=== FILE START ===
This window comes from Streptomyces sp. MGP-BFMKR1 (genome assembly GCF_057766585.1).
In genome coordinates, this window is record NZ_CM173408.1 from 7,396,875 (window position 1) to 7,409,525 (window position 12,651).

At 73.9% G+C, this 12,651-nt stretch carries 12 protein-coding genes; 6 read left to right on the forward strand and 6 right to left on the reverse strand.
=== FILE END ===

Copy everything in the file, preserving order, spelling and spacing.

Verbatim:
This window comes from Streptomyces sp. MGP-BFMKR1 (genome assembly GCF_057766585.1).
In genome coordinates, this window is record NZ_CM173408.1 from 7,396,875 (window position 1) to 7,409,525 (window position 12,651).

At 73.9% G+C, this 12,651-nt stretch carries 12 protein-coding genes; 6 read left to right on the forward strand and 6 right to left on the reverse strand.